Entreated me to call, and know her mind.
There's some great matter she'd employ me in.-
Madam, madam!

Enter SILVIA above, at her window.
Sil. Who calls ?
Egl.

Your servant, and your friend; One that attends your ladyship’s command.

Sil. Sir Eglamour, a thousand times good morrow.

Egl. As many, worthy lady, to yourself.
According to your ladyship's impose?,
I am thus early come, to know what service
It is your pleasure to command me in.

Sil. O Eglamour, thou art a gentleman,
Think not I flatter, for I swear I do not,
Valiant, wise, remorseful', well accomplish’d.
Thou art not ignorant what dear good will
I bear unto the banish'd Valentine;
Nor how my father would enforce me marry
Vain Thurio, whom my very soul abhorr'd.
Thyself hast lov'd; and I have heard thee

say,
No grief did ever come so near thy heart,
As when thy lady and thy true love died,
Upon whose grave thou vow'dst pure chastity.
Sir Eglamour, I would to Valentine,
To Mantua, where, I hear, he makes abode;

your ladyship’s impose,] i. e. imposition, injunction, command. REMORSEFUL,] i. e. compassionate ; a sense which the word often bears.

3

And, for the ways are dangerous to pass,
I do desire thy worthy company,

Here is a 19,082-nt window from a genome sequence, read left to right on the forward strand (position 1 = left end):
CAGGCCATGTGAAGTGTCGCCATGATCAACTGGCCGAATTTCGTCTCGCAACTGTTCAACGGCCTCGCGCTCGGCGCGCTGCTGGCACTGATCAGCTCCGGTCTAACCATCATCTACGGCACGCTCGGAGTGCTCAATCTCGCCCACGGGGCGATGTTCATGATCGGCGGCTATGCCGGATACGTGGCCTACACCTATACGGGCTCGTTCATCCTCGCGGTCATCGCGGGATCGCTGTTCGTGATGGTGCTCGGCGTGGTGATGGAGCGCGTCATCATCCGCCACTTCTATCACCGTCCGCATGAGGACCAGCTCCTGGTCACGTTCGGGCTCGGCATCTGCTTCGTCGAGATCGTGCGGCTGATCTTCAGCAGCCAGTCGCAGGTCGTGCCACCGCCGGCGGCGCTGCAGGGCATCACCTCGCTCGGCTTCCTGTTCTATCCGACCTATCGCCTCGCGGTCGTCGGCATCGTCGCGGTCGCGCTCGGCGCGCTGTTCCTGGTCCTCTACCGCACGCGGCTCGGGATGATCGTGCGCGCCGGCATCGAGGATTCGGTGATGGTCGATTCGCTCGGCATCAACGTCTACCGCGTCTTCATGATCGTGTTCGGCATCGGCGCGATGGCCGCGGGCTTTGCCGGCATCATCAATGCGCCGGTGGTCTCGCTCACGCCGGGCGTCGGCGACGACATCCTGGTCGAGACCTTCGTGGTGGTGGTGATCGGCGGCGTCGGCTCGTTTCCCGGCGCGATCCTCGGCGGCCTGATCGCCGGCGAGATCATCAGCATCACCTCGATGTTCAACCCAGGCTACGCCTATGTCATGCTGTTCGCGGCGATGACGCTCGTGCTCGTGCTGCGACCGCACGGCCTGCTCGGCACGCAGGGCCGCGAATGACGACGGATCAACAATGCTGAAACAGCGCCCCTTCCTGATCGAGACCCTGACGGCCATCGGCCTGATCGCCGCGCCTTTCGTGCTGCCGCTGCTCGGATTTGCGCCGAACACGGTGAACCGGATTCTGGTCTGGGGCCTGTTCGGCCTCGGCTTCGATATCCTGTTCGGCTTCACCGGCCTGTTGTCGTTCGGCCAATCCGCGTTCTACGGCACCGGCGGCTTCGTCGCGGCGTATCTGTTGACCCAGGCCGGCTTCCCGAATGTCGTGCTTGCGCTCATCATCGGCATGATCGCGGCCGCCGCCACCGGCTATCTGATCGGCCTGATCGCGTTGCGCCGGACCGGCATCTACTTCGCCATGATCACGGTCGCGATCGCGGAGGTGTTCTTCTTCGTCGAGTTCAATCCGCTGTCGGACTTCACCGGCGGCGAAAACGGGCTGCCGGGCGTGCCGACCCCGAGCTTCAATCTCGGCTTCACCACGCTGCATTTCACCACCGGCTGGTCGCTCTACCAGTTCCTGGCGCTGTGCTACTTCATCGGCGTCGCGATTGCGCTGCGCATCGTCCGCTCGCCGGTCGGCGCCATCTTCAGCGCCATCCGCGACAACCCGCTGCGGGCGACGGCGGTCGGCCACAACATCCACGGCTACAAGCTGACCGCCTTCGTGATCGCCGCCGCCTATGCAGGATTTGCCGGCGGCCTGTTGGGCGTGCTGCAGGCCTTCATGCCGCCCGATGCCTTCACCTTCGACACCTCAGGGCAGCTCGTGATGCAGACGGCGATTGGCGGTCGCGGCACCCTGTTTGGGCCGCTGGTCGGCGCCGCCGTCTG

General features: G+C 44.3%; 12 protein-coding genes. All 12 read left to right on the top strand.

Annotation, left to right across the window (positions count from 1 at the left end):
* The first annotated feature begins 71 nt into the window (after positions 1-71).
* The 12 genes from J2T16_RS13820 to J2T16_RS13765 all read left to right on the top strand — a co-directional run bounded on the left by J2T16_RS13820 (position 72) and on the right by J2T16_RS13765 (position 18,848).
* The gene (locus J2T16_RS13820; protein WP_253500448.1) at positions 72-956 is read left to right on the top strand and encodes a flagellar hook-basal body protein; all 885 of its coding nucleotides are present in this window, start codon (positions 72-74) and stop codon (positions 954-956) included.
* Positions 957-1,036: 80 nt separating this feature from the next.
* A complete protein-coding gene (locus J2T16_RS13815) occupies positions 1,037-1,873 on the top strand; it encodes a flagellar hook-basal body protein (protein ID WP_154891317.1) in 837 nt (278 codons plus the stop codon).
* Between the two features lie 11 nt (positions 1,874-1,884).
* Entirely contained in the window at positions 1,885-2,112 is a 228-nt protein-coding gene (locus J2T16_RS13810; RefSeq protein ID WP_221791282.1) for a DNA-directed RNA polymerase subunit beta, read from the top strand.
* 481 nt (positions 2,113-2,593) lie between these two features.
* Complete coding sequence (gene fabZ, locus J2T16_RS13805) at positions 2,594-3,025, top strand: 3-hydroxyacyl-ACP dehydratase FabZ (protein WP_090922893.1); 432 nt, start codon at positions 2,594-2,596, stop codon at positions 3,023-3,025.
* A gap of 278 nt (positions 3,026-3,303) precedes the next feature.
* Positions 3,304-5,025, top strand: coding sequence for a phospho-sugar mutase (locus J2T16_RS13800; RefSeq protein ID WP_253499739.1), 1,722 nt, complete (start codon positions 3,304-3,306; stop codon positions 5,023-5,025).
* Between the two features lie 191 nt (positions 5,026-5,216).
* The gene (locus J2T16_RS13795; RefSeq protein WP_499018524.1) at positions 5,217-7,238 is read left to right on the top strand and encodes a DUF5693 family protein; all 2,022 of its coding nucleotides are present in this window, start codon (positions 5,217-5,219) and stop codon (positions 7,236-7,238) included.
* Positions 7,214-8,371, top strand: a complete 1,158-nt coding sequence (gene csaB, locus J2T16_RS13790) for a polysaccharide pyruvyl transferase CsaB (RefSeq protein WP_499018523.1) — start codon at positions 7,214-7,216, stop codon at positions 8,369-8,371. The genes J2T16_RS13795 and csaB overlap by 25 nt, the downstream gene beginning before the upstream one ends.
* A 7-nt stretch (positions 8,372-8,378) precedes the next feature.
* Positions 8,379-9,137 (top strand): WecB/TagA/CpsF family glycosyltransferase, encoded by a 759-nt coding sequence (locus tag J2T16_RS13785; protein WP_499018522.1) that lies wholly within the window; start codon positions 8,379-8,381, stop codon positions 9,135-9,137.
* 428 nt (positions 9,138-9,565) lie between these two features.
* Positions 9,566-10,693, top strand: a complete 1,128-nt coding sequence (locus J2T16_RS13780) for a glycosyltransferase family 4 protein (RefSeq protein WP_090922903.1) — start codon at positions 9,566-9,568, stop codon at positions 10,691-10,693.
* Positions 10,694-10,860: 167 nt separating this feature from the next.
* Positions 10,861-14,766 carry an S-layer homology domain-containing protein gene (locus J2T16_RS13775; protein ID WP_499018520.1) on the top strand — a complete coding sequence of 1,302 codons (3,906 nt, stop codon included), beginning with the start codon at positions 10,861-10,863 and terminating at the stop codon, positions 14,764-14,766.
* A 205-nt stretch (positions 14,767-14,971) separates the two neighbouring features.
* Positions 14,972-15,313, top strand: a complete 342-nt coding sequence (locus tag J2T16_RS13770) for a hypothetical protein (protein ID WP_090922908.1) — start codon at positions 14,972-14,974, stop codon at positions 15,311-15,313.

Upon whose faith and honour I repose.
Urge not my father's anger, Eglamour,
But think upon my grief, a lady's grief;
And on the justice of my flying hence,
To keep me from a most unholy match,
Which heaven and fortune still reward with plagues.
I do desire thee, even from a heart
As full of sorrows as the sea of sands,
To bear me company, and go with me:

: If not, to hide what I have said to thee, That I may venture to depart alone.

Egl. Madam, I pity much your grievances ;
Which since I know they virtuously are plac’d,
I give consent to go along with you;
Recking as little what betideth me,
As much I wish all good befortune you.
When will you go?
Sil.

This evening coming.
Egl. Where shall I meet you?
Sil.

At friar Patrick's cell,
Where I intend holy confession.
Egl. I will not fail your ladyship.

Good morrow,
Gentle lady.
Sil.
Good morrow, kind sir Eglamour.

[Exeunt.

SCENE IV.

The Same.

Enter LAUNCE with his dog. Launce. When a man's servant shall play the cur with him, look you, it goes hard: one that I brought